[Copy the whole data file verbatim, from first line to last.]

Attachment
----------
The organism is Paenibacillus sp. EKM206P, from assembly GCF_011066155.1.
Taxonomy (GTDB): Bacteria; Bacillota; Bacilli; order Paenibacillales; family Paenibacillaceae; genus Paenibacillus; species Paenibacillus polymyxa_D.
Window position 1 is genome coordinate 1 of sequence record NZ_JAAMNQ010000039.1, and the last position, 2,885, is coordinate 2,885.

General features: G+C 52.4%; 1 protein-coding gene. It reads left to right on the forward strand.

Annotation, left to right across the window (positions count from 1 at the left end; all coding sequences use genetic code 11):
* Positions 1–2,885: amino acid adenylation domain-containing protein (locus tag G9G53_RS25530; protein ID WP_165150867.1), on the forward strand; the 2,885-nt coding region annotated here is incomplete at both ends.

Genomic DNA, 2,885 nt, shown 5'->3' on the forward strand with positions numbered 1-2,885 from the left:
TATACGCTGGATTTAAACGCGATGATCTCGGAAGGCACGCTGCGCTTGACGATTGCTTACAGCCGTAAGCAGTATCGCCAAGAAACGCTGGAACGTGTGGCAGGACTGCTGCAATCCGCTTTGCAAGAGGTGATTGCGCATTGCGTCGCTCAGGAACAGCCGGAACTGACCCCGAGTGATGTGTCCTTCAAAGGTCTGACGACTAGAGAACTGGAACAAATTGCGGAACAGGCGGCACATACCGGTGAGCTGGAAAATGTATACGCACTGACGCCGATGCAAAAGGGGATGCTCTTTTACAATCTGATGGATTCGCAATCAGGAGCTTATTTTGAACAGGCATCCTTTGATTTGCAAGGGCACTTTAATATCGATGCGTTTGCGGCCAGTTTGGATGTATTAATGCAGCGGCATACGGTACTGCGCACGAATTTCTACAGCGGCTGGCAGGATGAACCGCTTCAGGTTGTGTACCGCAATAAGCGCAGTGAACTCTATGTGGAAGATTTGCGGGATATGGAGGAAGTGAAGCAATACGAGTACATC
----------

The organism is Paenibacillus sp. EKM206P, from assembly GCF_011066155.1.
Taxonomy (GTDB): Bacteria; Bacillota; Bacilli; order Paenibacillales; family Paenibacillaceae; genus Paenibacillus; species Paenibacillus polymyxa_D.
Window position 1 is genome coordinate 1 of sequence record NZ_JAAMNQ010000039.1, and the last position, 2,885, is coordinate 2,885.

General features: G+C 52.4%; 1 protein-coding gene. It reads left to right on the forward strand.

Annotation, left to right across the window (positions count from 1 at the left end; all coding sequences use genetic code 11):
* Positions 1–2,885: amino acid adenylation domain-containing protein (locus tag G9G53_RS25530; protein ID WP_165150867.1), on the forward strand; the 2,885-nt coding region annotated here is incomplete at both ends.

Genomic DNA, 2,885 nt, shown 5'->3' on the forward strand with positions numbered 1-2,885 from the left:
TATACGCTGGATTTAAACGCGATGATCTCGGAAGGCACGCTGCGCTTGACGATTGCTTACAGCCGTAAGCAGTATCGCCAAGAAACGCTGGAACGTGTGGCAGGACTGCTGCAATCCGCTTTGCAAGAGGTGATTGCGCATTGCGTCGCTCAGGAACAGCCGGAACTGACCCCGAGTGATGTGTCCTTCAAAGGTCTGACGACTAGAGAACTGGAACAAATTGCGGAACAGGCGGCACATACCGGTGAGCTGGAAAATGTATACGCACTGACGCCGATGCAAAAGGGGATGCTCTTTTACAATCTGATGGATTCGCAATCAGGAGCTTATTTTGAACAGGCATCCTTTGATTTGCAAGGGCACTTTAATATCGATGCGTTTGCGGCCAGTTTGGATGTATTAATGCAGCGGCATACGGTACTGCGCACGAATTTCTACAGCGGCTGGCAGGATGAACCGCTTCAGGTTGTGTACCGCAATAAGCGCAGTGAACTCTATGTGGAAGATTTGCGGGATATGGAGGAAGTGAAGCAATACGAGTACATC